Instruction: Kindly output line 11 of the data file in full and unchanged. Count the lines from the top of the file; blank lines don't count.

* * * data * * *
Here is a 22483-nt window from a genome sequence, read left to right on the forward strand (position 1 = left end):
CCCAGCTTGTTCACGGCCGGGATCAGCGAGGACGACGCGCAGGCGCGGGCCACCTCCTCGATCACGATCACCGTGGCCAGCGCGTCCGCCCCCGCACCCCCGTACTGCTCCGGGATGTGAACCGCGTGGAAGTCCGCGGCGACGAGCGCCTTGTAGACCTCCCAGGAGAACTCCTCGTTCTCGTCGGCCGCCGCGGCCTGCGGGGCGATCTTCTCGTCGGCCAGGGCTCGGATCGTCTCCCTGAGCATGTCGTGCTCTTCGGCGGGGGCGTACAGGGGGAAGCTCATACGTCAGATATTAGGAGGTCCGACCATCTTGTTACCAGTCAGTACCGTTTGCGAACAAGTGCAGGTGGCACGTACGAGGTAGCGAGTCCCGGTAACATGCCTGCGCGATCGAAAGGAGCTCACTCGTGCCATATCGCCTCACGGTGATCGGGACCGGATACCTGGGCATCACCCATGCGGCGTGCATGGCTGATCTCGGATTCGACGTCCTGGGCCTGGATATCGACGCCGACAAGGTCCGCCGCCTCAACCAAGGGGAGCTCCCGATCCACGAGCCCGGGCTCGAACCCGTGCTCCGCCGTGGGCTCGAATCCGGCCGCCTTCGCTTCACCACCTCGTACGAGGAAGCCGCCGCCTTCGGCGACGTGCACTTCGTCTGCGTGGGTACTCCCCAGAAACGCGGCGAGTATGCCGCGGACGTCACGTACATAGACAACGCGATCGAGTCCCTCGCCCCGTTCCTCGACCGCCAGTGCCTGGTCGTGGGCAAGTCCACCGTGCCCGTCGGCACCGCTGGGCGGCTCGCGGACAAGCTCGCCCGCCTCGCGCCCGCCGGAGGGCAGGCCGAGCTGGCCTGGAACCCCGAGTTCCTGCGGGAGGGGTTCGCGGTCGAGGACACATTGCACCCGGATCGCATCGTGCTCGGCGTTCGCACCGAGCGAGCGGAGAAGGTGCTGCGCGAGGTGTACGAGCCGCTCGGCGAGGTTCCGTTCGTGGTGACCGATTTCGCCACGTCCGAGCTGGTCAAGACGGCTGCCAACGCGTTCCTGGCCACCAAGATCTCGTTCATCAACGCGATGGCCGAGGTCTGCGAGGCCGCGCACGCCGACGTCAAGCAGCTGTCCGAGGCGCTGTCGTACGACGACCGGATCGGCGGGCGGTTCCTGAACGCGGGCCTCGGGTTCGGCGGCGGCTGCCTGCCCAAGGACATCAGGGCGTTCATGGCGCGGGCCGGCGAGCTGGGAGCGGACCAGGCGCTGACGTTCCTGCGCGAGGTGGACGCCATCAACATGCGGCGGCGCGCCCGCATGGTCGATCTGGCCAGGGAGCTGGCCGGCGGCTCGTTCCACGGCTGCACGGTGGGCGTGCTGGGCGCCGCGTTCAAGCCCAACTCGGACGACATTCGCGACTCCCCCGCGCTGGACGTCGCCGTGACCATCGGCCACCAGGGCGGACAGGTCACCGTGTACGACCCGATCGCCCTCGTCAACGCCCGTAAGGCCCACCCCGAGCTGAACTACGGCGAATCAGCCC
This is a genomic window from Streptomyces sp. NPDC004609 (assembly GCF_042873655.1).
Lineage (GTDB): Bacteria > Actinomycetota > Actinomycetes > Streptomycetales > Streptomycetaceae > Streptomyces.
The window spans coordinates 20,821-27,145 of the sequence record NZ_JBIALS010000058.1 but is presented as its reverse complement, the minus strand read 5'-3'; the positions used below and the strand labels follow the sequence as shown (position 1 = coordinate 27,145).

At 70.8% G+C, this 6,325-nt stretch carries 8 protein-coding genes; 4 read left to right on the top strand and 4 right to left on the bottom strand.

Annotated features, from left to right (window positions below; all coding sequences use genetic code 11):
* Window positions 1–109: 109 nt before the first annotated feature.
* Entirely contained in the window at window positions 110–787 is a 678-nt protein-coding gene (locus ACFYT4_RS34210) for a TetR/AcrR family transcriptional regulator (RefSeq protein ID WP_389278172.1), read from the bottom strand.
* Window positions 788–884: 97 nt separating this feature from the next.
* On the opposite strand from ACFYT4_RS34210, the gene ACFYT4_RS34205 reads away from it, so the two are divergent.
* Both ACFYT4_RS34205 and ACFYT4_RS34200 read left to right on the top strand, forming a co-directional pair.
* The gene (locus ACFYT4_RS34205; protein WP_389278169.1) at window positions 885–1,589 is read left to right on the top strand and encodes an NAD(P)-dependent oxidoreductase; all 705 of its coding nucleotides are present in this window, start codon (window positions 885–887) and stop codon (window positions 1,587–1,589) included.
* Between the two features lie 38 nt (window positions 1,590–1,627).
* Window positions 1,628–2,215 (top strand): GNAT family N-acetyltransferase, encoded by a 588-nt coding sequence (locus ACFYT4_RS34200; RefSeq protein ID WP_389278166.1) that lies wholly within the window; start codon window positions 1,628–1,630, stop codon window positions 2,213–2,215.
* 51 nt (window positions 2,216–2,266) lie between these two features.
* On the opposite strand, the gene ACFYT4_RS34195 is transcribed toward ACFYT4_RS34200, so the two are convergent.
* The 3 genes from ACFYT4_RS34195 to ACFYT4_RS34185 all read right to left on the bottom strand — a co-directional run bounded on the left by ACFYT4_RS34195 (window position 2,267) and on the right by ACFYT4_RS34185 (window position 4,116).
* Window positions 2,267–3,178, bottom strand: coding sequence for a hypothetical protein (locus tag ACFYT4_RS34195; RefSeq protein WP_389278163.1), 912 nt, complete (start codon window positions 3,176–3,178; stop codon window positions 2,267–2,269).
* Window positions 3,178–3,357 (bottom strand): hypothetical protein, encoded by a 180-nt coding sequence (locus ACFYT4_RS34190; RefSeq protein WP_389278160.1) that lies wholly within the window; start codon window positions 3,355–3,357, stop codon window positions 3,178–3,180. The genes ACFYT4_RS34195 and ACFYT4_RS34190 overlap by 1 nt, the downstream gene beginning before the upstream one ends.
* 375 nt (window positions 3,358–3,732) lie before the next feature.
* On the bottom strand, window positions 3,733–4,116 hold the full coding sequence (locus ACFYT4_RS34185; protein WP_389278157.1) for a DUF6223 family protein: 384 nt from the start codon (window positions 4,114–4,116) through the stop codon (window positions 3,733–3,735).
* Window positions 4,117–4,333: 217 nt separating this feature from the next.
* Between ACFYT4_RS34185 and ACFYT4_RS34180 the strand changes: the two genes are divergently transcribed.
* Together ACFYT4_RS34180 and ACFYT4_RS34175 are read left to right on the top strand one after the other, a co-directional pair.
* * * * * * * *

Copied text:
* On the opposite strand from ACFYT4_RS34210, the gene ACFYT4_RS34205 reads away from it, so the two are divergent.